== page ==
There is only so far the gap between the migrant workers and the local Shanghainese they serve can grow before the foundations of the city buckle — and only so many well-educated, English-speaking, computer-literate, world-traveling young people the city can welcome before they demand change. Modernity is about more than fast trains and tall buildings. Despite the authorities’ strict controls, some among Shanghai’s millions have surely figured this out. — Places Journal
In just two decades Shanghai has been transformed from "mothballed relic" of Maoism to one of the world's largest and most dynamic cities, complete with the fastest train on earth and more high-rise buildings than Manhattan.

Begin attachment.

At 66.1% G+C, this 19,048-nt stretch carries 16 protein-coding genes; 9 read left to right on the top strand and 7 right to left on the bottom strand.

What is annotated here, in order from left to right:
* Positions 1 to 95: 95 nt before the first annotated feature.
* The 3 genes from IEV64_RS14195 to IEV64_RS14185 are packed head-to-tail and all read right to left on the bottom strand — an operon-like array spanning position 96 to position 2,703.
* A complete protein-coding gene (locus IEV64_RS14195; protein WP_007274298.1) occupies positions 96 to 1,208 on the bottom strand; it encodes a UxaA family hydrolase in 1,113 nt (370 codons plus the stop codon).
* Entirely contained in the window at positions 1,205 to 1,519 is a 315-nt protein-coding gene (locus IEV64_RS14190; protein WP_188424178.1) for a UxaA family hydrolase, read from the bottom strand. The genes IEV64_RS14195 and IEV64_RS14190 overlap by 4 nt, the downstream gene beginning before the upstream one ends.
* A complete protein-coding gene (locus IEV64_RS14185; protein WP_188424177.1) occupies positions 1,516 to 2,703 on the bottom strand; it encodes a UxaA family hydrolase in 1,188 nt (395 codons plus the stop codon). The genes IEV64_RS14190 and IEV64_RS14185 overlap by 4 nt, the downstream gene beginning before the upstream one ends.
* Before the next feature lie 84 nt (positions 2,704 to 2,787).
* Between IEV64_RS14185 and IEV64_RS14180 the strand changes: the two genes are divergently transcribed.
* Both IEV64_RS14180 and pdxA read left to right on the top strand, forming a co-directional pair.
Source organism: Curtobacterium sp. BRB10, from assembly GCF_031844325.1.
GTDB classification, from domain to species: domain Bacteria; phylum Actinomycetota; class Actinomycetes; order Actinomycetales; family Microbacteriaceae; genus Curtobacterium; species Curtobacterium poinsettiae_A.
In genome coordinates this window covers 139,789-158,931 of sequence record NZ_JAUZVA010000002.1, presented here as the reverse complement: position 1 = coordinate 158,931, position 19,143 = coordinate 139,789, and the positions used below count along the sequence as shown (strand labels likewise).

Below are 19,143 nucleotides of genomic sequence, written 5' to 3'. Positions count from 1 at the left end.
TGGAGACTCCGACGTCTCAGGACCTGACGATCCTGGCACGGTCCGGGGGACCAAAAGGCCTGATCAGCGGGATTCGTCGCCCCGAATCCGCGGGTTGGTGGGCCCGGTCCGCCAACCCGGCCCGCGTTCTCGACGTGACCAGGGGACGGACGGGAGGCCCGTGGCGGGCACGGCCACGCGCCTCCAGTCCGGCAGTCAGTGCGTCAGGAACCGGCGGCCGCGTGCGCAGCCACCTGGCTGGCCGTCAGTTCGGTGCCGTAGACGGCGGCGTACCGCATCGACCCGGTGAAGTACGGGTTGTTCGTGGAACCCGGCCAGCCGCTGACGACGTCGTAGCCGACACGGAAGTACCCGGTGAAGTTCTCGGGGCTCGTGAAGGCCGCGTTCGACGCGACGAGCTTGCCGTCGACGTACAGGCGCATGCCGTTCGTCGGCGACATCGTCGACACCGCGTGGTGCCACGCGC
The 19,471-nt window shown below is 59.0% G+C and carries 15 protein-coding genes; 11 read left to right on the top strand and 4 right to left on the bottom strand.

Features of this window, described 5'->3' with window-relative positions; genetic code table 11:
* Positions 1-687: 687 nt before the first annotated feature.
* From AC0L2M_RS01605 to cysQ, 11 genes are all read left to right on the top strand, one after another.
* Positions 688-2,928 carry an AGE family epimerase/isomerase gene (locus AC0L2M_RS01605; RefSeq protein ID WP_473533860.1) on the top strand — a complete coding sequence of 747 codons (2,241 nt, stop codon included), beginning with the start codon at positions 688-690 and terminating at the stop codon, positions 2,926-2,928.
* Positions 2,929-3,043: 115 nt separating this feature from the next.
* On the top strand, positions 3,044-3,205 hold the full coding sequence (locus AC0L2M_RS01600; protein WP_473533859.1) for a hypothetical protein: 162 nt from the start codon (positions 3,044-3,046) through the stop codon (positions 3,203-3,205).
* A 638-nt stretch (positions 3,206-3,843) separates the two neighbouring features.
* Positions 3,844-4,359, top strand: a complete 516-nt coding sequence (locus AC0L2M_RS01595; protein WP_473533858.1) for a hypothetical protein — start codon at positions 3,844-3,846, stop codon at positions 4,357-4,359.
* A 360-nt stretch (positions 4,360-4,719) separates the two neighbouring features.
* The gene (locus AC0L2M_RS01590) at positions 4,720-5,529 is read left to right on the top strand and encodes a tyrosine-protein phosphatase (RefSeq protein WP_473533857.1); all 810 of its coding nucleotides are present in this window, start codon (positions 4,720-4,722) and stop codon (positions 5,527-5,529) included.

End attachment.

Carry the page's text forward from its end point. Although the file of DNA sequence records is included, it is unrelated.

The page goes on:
In an excerpt on Places from the new book A History of Future Cities, Daniel Brook recounts the city's fast-forward and often ruthless reinvention — and describes what has become an enduring dilemma in Reform-era China. For all its new energy, he writes, "the new Shanghai has yet to live up to the city’s historic promise — to sort out what it means to be Chinese and modern."